Thursday, December 10, 2009

Today -100: December 10, 1909: If President Taft set off by train from New York to Chicago and weighs 300 pounds...

The NYT Times Traveler Blog, which inspired my own (lamely titled) Today -100 feature, is being discontinued, but don’t worry, Taft-lovers, we will be continuing together into the brave new world of the 1910s.

Headline of the Day -100: “Democrats Elect Money.” That’s Hernando De Soto Money of Mississippi, who was elected Senate minority leader.

In France, authors of textbooks used in the state schools have sued the Archbishop of Paris for damages for putting their texts on the Index of banned books.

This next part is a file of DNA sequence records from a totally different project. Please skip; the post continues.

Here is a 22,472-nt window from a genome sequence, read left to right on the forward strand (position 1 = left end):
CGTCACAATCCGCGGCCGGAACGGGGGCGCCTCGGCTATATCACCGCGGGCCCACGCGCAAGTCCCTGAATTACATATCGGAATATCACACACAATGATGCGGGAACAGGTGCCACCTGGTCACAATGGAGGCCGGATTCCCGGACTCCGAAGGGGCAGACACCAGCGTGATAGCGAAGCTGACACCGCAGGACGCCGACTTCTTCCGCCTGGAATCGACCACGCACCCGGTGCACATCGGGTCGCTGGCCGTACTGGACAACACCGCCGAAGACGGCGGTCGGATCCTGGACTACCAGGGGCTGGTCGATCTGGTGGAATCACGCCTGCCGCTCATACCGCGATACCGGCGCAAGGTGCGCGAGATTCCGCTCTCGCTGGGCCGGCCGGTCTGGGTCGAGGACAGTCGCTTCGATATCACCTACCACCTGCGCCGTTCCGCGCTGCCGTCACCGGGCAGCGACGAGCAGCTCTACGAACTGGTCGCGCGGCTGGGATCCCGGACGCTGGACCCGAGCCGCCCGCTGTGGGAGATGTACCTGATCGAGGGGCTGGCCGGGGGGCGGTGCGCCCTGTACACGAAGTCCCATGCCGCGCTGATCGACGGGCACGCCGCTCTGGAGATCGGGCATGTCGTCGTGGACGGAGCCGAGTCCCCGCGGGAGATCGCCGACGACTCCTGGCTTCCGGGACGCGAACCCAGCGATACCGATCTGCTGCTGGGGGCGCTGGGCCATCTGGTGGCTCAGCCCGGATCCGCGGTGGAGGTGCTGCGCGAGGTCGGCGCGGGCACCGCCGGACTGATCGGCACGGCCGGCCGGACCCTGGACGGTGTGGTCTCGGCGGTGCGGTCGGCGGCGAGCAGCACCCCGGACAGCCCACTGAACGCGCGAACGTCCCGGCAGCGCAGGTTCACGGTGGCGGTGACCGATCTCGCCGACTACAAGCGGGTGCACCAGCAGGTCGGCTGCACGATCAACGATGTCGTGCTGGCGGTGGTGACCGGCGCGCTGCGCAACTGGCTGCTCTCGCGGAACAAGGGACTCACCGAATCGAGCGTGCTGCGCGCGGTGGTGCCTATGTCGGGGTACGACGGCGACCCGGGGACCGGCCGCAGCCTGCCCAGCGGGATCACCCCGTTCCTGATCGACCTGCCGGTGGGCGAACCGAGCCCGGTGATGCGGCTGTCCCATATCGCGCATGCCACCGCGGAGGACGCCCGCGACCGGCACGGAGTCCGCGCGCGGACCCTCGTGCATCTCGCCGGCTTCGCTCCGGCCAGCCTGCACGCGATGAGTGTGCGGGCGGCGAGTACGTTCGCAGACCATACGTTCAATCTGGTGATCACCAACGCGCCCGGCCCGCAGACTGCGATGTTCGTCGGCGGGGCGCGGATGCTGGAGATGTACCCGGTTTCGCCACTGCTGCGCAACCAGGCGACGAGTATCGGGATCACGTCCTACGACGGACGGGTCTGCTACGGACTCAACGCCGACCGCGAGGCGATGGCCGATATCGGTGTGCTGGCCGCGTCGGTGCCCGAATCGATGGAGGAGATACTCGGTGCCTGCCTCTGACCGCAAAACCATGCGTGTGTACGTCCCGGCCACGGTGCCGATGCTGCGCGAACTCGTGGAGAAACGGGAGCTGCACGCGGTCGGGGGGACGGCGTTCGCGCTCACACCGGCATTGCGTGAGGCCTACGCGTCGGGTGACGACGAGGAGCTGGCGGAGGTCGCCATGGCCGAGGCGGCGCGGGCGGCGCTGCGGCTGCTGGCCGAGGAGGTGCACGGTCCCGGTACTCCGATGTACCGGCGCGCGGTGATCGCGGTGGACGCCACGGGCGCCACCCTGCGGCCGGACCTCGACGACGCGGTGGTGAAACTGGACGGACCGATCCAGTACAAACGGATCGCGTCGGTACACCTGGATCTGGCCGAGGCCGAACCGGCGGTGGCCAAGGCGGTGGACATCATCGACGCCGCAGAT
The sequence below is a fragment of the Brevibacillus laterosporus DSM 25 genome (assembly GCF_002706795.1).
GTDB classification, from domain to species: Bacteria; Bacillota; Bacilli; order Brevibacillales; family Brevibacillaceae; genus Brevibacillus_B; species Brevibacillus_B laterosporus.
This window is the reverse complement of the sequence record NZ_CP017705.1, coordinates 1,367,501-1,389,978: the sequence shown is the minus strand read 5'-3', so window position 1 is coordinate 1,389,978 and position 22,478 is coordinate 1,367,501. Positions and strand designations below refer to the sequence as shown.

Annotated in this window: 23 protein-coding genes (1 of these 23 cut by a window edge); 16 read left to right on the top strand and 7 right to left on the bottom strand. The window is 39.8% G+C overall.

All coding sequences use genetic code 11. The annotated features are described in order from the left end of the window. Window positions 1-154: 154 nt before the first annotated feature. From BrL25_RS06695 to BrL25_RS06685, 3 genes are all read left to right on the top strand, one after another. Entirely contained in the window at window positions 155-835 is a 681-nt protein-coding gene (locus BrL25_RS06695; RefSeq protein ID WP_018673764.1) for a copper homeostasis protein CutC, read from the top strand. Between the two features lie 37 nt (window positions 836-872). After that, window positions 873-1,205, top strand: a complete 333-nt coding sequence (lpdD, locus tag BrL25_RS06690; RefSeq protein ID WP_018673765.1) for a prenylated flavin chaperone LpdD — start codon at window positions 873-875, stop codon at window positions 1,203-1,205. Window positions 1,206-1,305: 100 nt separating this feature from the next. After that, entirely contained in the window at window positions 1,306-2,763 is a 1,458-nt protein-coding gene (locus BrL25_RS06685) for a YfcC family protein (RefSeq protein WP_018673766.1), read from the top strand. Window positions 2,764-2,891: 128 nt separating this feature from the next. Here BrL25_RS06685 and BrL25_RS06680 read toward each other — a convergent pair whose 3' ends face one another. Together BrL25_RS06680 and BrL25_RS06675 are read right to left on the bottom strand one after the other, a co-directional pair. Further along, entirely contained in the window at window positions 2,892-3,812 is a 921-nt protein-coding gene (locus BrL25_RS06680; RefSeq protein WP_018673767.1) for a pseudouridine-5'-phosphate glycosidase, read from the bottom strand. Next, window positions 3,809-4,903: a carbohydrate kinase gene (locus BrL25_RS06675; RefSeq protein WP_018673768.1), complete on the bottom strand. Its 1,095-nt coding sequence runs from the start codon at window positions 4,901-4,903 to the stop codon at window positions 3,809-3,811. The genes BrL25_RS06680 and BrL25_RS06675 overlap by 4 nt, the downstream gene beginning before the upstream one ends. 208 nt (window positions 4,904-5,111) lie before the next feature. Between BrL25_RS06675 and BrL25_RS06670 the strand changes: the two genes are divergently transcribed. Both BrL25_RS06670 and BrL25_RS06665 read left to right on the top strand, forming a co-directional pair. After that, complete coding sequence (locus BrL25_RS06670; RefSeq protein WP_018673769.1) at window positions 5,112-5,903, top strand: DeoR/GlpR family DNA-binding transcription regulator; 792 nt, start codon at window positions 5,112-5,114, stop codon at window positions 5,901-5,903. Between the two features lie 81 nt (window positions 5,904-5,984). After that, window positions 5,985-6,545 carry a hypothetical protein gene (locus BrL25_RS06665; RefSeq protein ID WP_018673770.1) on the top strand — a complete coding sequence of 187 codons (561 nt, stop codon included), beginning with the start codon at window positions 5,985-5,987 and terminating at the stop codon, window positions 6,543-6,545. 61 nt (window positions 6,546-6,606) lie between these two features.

In his State of the Union message, Taft proposed raising the postage rates for magazines, on which the Post Office was losing money because it was paying 9¢ a pound to transport it by rail. One M. T. Richardson, in a letter to the NYT, thinks this is excessive, noting that the railroads charge that rate to convey a 200-pound man, who they have to provide with heat and light and a seat, from NY to Chicago, while someone like, oh say President Taft, is charged less than 6¢ per mile. Because he’s fat, geddit?

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